The Sony A58 replaces two existing models at the entry-level end of its range. Has the consolidation been worth it? We find out in our full Sony A58 review...
Sony A58 Review
Sony A58 review – Performance
The Sony A58’s AF performance is good for a camera in this class, with speedy AF acquirement most of the time, only hunting in low-contrast situations. With the 18-55mm lens though, you will experience audible noises as the lens focuses, something that you don’t encounter with its rivals from either Canon and Nikon – such as the Canon EOS 650D or the Nikon D3200 – while the grouping of the AF points has a bias to the centre. If you’re subject’s positioned towards one side of the frame, you’ll have to focus and then recompose.
Whereas rivals predominantly have to rely on slower contrast-detect AF when in Live View or video recording, the Sony A58’s SLT technology means its able to utilize its 15-point phase-detect AF system, delivering the same level of performance via Live View as it does when using the viewfinder.
The electronic viewfinder is less tunnel-like than its peers, while offering 100% coverage that some rivals don’t quite manage as well as a host of shooting info. Its more than fine for composition and focusing in most situations, though if you’re likely to be shooting in high contrast situations a lot, its worth bearing in mind it’s limited dynamic range, resulting in shadow or highlight detail to be lost (though this detail is still capture in the image). So while an EVF has advantages over an optical rival, it does have its pitfalls as well and we’d recommend trying it out before you buy.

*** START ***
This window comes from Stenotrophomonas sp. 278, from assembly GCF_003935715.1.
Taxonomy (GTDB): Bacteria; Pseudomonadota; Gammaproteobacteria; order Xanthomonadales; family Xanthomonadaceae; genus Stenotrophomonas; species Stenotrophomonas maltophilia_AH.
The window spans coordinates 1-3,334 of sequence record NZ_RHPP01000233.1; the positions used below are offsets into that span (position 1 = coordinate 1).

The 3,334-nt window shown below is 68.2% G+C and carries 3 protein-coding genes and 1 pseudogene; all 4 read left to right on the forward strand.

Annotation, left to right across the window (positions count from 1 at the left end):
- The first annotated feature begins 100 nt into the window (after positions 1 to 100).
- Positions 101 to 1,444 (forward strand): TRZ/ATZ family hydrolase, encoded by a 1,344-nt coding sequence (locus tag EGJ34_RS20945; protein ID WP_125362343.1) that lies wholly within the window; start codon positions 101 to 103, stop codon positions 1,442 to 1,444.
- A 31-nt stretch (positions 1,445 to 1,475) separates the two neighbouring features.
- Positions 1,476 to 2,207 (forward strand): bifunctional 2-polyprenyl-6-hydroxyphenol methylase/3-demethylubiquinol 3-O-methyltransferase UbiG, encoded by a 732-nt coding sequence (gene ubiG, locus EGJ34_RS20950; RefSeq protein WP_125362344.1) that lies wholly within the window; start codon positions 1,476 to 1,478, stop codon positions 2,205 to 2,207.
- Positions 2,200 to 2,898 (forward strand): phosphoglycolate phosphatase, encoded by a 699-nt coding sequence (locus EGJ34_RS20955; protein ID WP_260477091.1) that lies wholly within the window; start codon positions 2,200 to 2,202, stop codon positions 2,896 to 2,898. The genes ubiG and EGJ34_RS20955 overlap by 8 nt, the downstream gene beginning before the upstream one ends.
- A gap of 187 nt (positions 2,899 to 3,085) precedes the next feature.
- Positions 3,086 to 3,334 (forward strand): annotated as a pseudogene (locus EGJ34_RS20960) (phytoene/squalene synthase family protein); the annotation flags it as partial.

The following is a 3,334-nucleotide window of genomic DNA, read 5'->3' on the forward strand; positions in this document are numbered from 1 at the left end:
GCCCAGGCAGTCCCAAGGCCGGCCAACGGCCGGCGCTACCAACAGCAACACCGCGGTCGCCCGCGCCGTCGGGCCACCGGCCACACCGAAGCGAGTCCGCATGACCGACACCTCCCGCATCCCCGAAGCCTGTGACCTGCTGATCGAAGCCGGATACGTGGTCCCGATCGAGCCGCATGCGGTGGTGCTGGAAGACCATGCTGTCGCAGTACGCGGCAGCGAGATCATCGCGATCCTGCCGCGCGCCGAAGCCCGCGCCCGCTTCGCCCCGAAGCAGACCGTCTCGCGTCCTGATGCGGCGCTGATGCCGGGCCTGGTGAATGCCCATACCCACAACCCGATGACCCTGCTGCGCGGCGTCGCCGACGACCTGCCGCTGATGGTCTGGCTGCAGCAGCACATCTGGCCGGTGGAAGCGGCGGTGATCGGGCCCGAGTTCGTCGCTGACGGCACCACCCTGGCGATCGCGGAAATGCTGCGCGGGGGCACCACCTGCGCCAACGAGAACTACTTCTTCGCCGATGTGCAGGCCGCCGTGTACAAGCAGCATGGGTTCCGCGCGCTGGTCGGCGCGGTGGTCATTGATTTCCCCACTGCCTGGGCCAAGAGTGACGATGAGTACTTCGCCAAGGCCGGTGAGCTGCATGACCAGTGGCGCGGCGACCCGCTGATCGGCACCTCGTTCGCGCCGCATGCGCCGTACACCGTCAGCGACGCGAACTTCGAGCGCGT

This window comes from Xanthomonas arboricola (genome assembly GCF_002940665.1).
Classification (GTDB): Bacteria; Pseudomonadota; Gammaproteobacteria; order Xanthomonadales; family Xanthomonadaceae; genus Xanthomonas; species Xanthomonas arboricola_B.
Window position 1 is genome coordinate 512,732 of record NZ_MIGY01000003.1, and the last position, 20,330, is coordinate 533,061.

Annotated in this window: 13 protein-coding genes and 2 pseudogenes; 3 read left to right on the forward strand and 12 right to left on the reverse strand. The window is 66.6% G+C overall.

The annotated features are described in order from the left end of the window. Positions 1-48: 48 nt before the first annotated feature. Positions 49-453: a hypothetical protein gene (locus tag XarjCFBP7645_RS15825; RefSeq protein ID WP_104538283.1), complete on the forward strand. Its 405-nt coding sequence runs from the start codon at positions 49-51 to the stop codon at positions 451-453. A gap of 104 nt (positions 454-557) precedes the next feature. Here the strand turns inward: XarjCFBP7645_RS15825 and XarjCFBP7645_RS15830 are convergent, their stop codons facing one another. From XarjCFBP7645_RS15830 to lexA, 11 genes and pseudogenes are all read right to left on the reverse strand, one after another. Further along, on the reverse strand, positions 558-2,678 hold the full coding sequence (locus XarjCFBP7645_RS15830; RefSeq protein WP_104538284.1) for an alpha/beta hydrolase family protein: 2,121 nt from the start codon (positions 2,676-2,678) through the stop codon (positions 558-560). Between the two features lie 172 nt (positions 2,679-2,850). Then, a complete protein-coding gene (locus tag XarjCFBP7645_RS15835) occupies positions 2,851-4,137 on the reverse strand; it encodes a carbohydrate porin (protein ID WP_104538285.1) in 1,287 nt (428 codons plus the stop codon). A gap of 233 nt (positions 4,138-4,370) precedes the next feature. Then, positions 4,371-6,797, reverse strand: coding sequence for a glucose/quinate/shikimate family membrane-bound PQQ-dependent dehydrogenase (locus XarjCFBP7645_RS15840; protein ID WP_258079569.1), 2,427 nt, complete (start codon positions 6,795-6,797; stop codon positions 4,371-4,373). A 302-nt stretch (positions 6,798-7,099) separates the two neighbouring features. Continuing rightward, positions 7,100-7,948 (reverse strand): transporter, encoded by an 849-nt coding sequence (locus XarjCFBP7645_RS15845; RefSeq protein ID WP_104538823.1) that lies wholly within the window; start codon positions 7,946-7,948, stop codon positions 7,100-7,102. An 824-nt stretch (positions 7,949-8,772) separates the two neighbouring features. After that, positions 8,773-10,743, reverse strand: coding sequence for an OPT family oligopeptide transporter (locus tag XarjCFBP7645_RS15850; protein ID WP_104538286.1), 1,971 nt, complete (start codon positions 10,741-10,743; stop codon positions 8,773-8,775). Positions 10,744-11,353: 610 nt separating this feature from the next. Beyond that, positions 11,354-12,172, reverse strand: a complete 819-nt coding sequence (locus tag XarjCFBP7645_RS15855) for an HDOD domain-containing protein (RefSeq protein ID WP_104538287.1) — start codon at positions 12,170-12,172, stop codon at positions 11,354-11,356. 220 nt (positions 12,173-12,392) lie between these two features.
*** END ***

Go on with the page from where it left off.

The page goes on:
The downgrade in screen size and resolution from on the A58 from the A57 is disappointing, while also lagging behind rivals such as the Canon EOS 650D and Nikon D3200. Don’t get us wrong, it’s still more than useable, but doesn’t offer quite the same level of detail and ‘bite’ as the competition.
It can be pulled outwards from the body however, but as mentioned previously, doesn’t offer the same breadth of movement as the A57, allowing it to be pulled outwards for waist-level shooting and downwards if wanting to shoot with the A58 from a raised position.
Being able to rattle off 8fps is handy, but when you consider the reduced resolution and (what may be unwanted) crop to the image, not that spectacular, while it’s only capable of producing a burst of 19 frames. If you want to shoot at full resolution, then at 5fps, only 10 frames in JPEG mode is possible before the camera slows up and slower still at 6 frames when shooting in Raw.
On the whole, the Sony A58 is fairly straightforward to use, thanks to quick access to a host of settings should you need it. One annoyance if you shoot Raw, as with previous Alpha models, is you’re restricted by some of the modes you can use – for instance, its not possible to shoot with any of the Picture Effects if shooting Raw & JPEG – the A58 simple wants JPEG-only. A little frustrating, especially given that rivals are happy to shoot in similar modes, leaving you with an altered JPEG file and an untouched Raw file should you want to revisit the image later.